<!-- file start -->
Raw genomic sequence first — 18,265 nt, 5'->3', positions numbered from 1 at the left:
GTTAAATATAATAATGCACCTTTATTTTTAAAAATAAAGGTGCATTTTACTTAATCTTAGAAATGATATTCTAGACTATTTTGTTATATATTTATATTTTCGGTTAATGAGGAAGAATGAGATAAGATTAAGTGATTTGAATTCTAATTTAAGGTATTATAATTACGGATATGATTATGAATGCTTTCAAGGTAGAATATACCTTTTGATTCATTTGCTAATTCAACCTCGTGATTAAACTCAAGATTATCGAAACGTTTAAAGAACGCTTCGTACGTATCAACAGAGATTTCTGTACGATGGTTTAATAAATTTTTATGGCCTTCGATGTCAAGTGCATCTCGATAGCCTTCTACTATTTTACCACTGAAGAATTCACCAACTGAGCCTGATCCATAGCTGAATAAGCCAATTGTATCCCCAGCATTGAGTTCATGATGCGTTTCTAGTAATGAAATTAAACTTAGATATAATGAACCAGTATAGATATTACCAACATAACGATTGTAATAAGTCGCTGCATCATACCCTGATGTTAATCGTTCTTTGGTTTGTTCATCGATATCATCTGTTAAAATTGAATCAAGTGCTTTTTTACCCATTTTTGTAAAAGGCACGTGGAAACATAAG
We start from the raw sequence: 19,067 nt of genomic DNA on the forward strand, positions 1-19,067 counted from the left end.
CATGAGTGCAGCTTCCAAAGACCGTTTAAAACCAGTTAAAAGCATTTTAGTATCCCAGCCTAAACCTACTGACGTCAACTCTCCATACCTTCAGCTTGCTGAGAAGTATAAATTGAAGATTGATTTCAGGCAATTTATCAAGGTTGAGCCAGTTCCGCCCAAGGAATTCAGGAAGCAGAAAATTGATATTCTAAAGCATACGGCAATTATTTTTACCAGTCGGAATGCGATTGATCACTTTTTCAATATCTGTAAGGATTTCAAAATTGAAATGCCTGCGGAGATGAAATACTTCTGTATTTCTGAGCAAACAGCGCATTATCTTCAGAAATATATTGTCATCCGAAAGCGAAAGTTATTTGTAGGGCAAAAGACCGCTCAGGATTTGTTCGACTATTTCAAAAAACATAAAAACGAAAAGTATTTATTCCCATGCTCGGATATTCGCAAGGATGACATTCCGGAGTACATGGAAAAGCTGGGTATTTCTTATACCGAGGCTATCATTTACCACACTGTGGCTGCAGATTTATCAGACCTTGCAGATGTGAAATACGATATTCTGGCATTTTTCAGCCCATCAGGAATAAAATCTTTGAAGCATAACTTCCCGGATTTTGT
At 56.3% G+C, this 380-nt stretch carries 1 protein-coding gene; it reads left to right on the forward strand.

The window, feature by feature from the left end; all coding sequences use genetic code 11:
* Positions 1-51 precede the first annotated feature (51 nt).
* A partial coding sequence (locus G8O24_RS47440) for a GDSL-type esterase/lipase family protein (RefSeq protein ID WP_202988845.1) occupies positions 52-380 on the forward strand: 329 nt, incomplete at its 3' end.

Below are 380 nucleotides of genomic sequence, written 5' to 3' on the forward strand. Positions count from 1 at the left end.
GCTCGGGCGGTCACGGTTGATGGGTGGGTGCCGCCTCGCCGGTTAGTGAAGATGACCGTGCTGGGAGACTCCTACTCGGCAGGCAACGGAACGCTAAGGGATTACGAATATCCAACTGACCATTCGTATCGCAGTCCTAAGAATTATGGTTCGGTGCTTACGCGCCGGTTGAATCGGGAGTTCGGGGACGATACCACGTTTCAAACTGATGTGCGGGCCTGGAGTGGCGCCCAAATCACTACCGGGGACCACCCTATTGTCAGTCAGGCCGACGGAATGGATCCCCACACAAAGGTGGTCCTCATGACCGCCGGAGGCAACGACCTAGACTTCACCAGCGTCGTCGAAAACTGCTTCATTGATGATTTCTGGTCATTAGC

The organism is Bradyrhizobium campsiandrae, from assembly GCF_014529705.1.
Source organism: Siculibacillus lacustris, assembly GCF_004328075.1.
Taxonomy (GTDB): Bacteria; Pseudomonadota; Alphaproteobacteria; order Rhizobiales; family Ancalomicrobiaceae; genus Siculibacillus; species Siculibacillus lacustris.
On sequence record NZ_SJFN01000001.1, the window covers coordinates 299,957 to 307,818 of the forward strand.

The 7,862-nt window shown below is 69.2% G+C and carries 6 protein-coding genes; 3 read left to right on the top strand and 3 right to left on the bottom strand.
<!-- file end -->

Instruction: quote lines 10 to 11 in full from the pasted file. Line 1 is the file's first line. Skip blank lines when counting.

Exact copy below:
GCTCGGGCGGTCACGGTTGATGGGTGGGTGCCGCCTCGCCGGTTAGTGAAGATGACCGTGCTGGGAGACTCCTACTCGGCAGGCAACGGAACGCTAAGGGATTACGAATATCCAACTGACCATTCGTATCGCAGTCCTAAGAATTATGGTTCGGTGCTTACGCGCCGGTTGAATCGGGAGTTCGGGGACGATACCACGTTTCAAACTGATGTGCGGGCCTGGAGTGGCGCCCAAATCACTACCGGGGACCACCCTATTGTCAGTCAGGCCGACGGAATGGATCCCCACACAAAGGTGGTCCTCATGACCGCCGGAGGCAACGACCTAGACTTCACCAGCGTCGTCGAAAACTGCTTCATTGATGATTTCTGGTCATTAGC

The organism is Bradyrhizobium campsiandrae, from assembly GCF_014529705.1.